‘Salvator Mundi’, an ethereal portrait of Jesus Christ which dates to about 1500, has been deemed to be a work of Leonardo da Vinci's workshop, and not his own. Picture: CHRISTIE’S NEW YORK/REUTERS
‘Salvator Mundi’, an ethereal portrait of Jesus Christ which dates to about 1500, has been deemed to be a work of Leonardo da Vinci's workshop, and not his own. Picture: CHRISTIE’S NEW YORK/REUTERS

Earlier in 2019 there was some speculation as to what had happened to the world’s most expensive painting. That’s after the painting, Salvator Mundi, was sold to a Saudi prince for the record-breaking price of $450m at Christie’s in New York in 2017.

It cost such a huge amount of money because it had, after a decade, been authenticated as a rare work by Leonardo da Vinci.  There are only 20 known works by the master artist in existence but tell that to the Louvre museum in Paris — home to Da Vinci’s most famous painting, the Mona Lisa.

The Salvator Mundi arrived at the Louvre in May in time for the museum’s celebration of the 500th anniversary of Da Vinci’s death, but the Louvre curators don’t accept it as a work by the artist and have decided to label it “from the workshop of Leonardo”. This is not good news for the painting’s owners as it would render their very expensive and public purchase pretty much worthless.

According to art historian and author of a book on the painting, Ben Lewis, “it is very unlikely it will be shown because the owner of this picture cannot possibly lend it to the Louvre Paris and see it exhibited as ‘Leonardo workshop’ – its value will go down to somewhere north of $1.5m”.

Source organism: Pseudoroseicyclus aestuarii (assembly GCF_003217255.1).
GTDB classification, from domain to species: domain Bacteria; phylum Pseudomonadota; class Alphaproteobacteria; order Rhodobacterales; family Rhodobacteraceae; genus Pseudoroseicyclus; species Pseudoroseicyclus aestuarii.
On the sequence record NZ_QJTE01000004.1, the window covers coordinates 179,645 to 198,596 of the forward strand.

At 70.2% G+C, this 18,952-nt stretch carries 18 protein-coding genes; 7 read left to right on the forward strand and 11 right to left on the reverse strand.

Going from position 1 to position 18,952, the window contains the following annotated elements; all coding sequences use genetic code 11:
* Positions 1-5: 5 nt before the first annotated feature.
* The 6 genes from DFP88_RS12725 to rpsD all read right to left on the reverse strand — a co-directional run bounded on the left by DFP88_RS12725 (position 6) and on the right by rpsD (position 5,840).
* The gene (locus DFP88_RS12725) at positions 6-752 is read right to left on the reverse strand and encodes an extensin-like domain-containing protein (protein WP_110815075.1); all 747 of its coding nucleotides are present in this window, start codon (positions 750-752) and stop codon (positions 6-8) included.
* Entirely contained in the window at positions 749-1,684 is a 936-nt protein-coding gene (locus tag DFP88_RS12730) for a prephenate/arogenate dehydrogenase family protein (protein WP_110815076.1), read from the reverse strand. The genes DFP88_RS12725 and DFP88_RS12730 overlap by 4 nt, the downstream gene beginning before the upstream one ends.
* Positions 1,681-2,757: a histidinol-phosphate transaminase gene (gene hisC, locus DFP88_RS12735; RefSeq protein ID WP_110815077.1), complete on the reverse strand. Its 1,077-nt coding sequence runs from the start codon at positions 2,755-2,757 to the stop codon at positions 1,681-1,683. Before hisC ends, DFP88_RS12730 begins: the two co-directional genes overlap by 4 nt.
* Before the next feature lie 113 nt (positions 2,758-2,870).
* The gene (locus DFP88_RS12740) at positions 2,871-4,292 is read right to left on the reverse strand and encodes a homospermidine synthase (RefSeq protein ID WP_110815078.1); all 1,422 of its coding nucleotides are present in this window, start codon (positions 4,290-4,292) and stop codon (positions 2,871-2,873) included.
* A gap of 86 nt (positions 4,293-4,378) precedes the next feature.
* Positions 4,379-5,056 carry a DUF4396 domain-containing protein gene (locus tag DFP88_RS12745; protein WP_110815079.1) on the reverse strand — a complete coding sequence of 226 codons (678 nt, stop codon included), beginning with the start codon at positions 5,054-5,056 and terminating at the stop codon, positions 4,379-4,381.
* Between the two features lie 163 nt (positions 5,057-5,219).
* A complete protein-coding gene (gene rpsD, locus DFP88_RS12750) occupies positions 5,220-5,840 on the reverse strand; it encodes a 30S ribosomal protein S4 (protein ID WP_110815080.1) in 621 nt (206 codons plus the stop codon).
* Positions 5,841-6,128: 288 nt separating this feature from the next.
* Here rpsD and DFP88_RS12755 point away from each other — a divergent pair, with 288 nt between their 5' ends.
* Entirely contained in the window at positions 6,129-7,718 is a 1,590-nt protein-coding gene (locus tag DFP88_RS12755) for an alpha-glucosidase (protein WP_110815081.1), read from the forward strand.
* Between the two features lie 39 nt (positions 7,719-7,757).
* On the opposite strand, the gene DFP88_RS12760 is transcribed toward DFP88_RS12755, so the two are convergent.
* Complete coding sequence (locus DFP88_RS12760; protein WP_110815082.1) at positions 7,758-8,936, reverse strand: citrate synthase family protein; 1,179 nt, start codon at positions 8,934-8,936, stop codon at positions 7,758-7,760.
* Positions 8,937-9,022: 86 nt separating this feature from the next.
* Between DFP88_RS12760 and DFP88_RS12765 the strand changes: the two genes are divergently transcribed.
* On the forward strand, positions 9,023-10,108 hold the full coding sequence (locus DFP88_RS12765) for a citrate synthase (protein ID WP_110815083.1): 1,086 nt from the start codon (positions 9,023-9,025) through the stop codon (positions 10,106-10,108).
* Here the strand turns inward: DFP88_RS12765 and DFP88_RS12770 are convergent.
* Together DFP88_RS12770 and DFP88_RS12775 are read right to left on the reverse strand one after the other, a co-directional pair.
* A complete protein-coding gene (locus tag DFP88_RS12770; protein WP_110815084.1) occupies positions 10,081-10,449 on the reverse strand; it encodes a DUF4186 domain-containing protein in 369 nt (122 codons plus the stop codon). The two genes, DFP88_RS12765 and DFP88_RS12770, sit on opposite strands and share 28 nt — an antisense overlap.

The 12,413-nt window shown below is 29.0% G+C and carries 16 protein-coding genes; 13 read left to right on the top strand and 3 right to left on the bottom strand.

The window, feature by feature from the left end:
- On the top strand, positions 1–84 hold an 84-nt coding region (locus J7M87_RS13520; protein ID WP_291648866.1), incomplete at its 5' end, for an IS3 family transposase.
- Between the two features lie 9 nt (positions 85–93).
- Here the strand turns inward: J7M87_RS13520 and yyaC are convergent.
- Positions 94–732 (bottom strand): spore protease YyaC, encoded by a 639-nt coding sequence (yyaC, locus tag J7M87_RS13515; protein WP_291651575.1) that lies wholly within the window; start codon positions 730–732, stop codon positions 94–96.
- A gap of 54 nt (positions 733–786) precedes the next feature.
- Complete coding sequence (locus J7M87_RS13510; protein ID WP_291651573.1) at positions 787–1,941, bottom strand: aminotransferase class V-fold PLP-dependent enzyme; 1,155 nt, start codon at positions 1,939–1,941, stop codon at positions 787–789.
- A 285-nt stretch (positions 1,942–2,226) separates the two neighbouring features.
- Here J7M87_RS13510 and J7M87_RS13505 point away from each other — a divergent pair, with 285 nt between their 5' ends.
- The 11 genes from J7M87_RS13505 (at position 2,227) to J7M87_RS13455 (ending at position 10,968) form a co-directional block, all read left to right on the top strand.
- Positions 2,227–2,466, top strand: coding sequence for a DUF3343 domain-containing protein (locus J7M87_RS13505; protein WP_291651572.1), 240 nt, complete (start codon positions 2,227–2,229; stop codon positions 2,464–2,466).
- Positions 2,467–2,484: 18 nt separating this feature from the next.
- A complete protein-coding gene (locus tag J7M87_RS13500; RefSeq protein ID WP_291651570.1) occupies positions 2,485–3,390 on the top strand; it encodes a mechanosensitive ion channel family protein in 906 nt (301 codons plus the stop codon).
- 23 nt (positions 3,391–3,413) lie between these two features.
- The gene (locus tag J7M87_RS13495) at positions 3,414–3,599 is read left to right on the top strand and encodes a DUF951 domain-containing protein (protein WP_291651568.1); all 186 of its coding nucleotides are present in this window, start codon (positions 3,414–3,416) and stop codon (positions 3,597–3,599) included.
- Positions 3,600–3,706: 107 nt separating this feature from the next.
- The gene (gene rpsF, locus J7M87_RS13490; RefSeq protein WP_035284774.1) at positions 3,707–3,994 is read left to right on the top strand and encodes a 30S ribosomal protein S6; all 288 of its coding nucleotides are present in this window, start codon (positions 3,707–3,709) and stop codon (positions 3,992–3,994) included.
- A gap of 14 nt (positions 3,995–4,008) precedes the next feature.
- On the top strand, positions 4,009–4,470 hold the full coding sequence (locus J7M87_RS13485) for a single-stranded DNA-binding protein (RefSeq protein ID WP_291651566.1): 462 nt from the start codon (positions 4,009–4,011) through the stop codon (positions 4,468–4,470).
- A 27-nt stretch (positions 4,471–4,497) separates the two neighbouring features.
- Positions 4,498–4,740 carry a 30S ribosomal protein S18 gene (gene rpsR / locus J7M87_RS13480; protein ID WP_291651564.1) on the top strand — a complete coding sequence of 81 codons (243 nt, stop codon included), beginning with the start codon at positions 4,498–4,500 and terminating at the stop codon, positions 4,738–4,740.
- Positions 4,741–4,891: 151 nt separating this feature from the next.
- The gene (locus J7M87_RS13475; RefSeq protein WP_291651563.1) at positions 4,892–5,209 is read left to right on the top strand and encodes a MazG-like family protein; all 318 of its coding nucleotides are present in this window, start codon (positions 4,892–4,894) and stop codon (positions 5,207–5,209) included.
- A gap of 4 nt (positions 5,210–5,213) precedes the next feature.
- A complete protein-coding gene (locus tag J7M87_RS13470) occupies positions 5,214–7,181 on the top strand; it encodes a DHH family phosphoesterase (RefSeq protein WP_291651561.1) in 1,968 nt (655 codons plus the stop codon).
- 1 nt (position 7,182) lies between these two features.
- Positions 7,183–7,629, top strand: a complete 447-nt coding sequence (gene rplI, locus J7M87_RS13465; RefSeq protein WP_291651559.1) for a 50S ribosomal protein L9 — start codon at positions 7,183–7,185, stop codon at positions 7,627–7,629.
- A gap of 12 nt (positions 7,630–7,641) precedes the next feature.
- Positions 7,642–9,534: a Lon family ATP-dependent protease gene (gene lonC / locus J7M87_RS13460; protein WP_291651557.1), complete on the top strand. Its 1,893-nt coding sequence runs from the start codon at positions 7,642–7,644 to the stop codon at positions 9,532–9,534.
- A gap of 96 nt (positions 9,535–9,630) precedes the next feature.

The buyer’s name was originally withheld but it has subsequently emerged that the painting was bought by Prince Badr bin Abdullah al Saud – a minor Saudi royal thought to be acting on behalf of Crown Prince Mohammed bin Salman. In an interview with the Telegraph, Lewis has suggested that part of the reason for the high price paid for the painting was that the Saudis believed they were bidding against a rival royal family – escalating the bidding from $370m to $400m during the auction.

However, it has since been revealed that the rival bidder was billionaire Chinese art enthusiast Liu Yiquan. He will certainly be smiling if it turns out that the Saudis are about to lose more than $400m on their painting. The Saudis have not given any comment on the potential scandal and it may indeed mean that the fabled painting, after having been out of sight for so long, will once again not see the light of day.

The painting’s authenticity has remained a subject of debate among art critics and historians, some of whom believe that at best it should be attributed to a pupil of Da Vinci’s — pointing out that the background is too flat to be his work, although others have claimed that the flat background is deliberate, forcing viewers to fix their gaze on the image of Christ.

For now the painting looks set to remain at its storage facility in Switzerland.